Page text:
have this much, but you can't have my whole life.

Speaker 1 (34:09):
It's also worth noting that I think, I mean, all
the examples of this that come to mind are essentially
ejections releases. They do not involve like active severing of
a creature's own body with its teeth or its claws
or that sort of thing.

Speaker 3 (34:25):
Well, yeah, that's a good question. All of the ones
I can think of, having read of read about before, yeah,
just seem to be reject severings, often of like a
tail or a leg or something, or a claw. But
that is a good question. There are there cases where
the animal has to work on its own autonomy, where

it essentially must do the severing itself with its teeth,
or claws or other something something like that.

Speaker 1 (34:54):
Yeah, so if the beaver were to sever its own testicles,
it would be really an alarm behavioral development. I can't
imagine a situation where this where a creature would develop,
like evolved to have this as an as an actual
feature of like dropping their testicles, like ejecting them, because

you know, even examples like certain scorpions that eject part
of their own tail and in doing so eject their
anus and then can no longer poop, as we've discussed,
and then just kind of swell up with poop for
the rest of their lives. If memory serves, they can
still reproduce. They're not giving up reproduction, that vital act
of any species in order to protect itself.

Speaker 3 (35:36):
I did think of a possible counter example. I wish
I had read up on this deeply before we started recording,
but I believe there are cases where crabs will practice
autonomy and that will involve the like cutting or pulling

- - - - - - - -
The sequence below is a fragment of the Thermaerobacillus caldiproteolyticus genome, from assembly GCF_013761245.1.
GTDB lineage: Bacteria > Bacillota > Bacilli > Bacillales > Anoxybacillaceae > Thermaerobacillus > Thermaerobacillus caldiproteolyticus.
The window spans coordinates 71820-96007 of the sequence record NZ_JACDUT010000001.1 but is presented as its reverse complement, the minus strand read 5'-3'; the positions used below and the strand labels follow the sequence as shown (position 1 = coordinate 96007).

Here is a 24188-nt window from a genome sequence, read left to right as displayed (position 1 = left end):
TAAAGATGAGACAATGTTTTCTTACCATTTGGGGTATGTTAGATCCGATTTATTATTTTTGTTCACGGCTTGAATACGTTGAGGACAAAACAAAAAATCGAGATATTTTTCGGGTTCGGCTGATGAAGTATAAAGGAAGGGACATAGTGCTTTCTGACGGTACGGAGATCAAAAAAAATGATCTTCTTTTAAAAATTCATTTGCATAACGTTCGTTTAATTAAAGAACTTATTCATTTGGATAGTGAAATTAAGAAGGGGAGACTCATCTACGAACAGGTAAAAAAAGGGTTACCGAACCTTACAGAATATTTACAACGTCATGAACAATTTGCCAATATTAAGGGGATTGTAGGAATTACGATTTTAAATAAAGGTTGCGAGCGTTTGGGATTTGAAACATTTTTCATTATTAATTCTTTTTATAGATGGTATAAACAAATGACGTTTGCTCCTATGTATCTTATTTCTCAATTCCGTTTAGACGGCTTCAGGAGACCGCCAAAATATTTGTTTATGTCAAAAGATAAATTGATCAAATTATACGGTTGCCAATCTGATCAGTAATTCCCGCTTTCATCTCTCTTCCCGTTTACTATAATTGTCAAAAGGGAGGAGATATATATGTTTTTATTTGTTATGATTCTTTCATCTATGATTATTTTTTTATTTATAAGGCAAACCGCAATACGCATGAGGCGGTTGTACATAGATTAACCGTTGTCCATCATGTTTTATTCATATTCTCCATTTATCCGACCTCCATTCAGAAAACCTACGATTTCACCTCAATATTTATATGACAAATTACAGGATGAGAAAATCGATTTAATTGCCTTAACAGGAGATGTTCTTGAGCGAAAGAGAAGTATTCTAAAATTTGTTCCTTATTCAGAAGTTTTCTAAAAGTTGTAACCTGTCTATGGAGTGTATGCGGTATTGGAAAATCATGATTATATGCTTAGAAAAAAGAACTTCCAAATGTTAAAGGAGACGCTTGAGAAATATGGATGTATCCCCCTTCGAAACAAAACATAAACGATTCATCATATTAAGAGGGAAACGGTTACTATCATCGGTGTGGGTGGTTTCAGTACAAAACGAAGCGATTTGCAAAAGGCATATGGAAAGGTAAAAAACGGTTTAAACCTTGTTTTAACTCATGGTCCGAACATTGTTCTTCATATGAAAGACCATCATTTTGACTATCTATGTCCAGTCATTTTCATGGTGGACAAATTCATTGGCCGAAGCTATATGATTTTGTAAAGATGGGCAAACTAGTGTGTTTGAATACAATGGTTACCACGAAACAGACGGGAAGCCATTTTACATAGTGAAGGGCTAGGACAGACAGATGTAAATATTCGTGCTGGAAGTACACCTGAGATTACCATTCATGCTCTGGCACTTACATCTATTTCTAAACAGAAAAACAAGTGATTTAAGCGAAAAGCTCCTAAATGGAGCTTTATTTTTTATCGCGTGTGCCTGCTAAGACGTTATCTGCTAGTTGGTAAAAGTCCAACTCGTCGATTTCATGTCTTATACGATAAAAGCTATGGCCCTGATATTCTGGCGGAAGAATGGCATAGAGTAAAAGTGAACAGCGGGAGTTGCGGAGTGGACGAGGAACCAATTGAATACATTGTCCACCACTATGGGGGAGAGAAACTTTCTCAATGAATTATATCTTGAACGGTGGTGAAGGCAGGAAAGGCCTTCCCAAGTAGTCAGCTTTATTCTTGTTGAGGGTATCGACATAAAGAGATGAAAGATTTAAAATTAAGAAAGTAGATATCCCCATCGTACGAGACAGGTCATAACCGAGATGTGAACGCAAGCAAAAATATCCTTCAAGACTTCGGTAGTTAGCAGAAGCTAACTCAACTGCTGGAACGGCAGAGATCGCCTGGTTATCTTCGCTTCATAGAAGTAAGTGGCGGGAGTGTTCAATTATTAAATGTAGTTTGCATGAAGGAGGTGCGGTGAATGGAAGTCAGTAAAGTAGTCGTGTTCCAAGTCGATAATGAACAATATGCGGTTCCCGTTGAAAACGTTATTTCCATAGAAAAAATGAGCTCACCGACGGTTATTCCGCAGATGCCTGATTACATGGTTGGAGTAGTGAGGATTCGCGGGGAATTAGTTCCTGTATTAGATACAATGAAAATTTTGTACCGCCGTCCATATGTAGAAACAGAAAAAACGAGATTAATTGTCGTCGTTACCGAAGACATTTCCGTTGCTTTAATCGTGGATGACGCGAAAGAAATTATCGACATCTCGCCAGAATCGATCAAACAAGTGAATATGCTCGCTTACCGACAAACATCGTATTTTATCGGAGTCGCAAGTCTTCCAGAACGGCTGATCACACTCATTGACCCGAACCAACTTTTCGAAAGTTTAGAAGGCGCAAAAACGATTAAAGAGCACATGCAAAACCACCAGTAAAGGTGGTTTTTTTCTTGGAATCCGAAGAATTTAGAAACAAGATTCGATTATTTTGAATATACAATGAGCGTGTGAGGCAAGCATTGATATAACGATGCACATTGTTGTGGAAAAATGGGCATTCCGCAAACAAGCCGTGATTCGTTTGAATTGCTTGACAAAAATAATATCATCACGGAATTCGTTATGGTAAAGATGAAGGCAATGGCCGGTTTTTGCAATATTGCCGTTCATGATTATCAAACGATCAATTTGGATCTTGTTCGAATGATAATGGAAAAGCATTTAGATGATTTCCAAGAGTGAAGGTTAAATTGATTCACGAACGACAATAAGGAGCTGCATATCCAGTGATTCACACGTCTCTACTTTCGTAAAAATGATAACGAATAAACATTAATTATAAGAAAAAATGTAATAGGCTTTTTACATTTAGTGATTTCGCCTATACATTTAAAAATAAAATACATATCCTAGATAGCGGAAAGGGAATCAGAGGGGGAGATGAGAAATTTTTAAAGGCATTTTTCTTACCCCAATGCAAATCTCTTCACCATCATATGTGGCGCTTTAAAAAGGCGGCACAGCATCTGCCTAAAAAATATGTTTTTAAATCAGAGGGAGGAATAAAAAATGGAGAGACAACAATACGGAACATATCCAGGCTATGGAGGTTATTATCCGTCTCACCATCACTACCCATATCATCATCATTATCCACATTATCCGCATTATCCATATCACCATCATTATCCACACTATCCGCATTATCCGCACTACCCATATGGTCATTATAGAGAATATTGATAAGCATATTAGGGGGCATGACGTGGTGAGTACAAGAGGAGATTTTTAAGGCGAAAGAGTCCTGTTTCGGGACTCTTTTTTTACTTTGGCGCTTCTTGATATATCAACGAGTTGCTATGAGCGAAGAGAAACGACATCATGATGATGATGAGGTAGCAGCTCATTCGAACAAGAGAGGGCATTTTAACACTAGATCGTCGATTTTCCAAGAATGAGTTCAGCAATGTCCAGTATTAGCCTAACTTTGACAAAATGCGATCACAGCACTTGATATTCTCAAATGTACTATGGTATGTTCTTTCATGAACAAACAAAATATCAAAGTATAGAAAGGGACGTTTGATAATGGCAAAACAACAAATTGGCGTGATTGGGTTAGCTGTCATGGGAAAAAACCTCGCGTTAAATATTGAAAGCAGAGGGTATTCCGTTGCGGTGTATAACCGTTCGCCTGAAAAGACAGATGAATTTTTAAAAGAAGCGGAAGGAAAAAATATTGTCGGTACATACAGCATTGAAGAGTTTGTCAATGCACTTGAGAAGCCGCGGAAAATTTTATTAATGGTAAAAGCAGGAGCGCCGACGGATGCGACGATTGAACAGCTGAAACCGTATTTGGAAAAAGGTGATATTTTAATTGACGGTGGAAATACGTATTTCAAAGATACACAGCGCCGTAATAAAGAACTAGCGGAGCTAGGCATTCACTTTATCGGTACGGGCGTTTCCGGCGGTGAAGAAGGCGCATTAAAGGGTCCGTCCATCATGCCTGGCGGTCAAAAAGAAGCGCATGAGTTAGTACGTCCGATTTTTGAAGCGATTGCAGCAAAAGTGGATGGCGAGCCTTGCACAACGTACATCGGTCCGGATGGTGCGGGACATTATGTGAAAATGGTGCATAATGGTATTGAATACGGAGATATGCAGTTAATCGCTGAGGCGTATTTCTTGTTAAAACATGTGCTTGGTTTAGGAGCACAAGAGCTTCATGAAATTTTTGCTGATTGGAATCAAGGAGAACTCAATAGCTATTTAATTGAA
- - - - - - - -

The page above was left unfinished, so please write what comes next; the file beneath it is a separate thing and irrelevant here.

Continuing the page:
of the autonomized claw with the other claw, So that
is like active like the alleged beaver testicle biting it.

Speaker 1 (36:00):
To crabs to do it that way.

Speaker 3 (36:02):
Yeah, maybe we'll have to come back to that. In
listener mail or.

Speaker 2 (36:05):
Something all right.

Speaker 1 (36:15):
Now, coming back to custorium, the origins of human uses
for this substance are of course lost to time. They
emerge from somewhere in the vast period of time during
which our ancestors determined how best to process and use
an animal's body for resources that range from like the
really practical like meat and materials, to things that are
more cultural like decorations and adornments. And also that often

mercy area of medicinal and magical properties in a given substance.
But still we have some early sources to consider. Now,
apparently the ancient archaeological evidence of caustorium usage by humans
takes us back a good six thousand years. I was
looking at a paper titled Ancient Throwing Dart reveals first
archaeological evidence of Custorium, pushed in the Journal of Archaeological

Science Reports. This was in June of twenty twenty one
by Hellwig at All and basically this throwing dart in
particular was found in the Yukon territory, and it featured
a red orange residue that, upon analysis contained the various
organic ingredients and materials that matched up with beaver castorium.

The authors point out that the substance was seemingly used
to toughen wood by ancient hunters, though baiting and medicinal
uses among later First Nations people were also recorded. The
Taltan people in particular were said to use it on
the heated wood of their bows and kept some on
their person in a small container of like wood or

horn or bone. So it sounds like it was something
that was probably used to like to maintain your weapons,
to maintain your hunting implements.

Speaker 3 (37:58):
That's a kind of oily treatment for the wood.

Speaker 1 (38:01):
Yeah, yeah, which you know this to a certain extent,
I guess kind of reminds one of how the beavers
use it to help use that special claw comb of
theirs to comb it into their fur, in addition to
using it to mark their scent.

Speaker 3 (38:16):
But in the fur, it's I believe it's supposed to
have some waterproofing purposes.

Speaker 1 (38:20):
Yeah, yeah, Now, Sarah Lohman, in a twenty seventeen article
for Mental Floss, points it's a nice overview that points
to a number of different additional alleged uses for a castorium.
For instance, I believe in Roman times it was thought
that you could use like a smoke inhalation based version